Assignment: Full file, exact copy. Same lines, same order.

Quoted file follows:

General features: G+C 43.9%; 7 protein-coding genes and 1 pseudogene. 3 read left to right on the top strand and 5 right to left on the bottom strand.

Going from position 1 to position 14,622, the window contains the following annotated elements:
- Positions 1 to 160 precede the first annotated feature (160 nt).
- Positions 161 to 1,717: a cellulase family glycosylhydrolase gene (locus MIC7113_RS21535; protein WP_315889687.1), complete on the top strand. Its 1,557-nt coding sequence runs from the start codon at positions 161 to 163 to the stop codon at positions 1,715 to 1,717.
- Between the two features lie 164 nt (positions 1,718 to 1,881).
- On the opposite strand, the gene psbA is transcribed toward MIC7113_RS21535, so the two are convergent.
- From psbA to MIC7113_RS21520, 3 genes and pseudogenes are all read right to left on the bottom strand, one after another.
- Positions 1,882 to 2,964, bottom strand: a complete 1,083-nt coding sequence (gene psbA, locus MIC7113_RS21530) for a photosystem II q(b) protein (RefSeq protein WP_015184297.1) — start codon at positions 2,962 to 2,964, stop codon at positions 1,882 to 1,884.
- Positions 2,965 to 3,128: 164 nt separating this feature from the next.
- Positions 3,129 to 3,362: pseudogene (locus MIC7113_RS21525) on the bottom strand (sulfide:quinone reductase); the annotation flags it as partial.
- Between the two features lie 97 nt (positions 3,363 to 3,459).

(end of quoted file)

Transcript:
General features: G+C 43.9%; 7 protein-coding genes and 1 pseudogene. 3 read left to right on the top strand and 5 right to left on the bottom strand.

Going from position 1 to position 14,622, the window contains the following annotated elements:
- Positions 1 to 160 precede the first annotated feature (160 nt).
- Positions 161 to 1,717: a cellulase family glycosylhydrolase gene (locus MIC7113_RS21535; protein WP_315889687.1), complete on the top strand. Its 1,557-nt coding sequence runs from the start codon at positions 161 to 163 to the stop codon at positions 1,715 to 1,717.
- Between the two features lie 164 nt (positions 1,718 to 1,881).
- On the opposite strand, the gene psbA is transcribed toward MIC7113_RS21535, so the two are convergent.
- From psbA to MIC7113_RS21520, 3 genes and pseudogenes are all read right to left on the bottom strand, one after another.
- Positions 1,882 to 2,964, bottom strand: a complete 1,083-nt coding sequence (gene psbA, locus MIC7113_RS21530) for a photosystem II q(b) protein (RefSeq protein WP_015184297.1) — start codon at positions 2,962 to 2,964, stop codon at positions 1,882 to 1,884.
- Positions 2,965 to 3,128: 164 nt separating this feature from the next.
- Positions 3,129 to 3,362: pseudogene (locus MIC7113_RS21525) on the bottom strand (sulfide:quinone reductase); the annotation flags it as partial.
- Between the two features lie 97 nt (positions 3,363 to 3,459).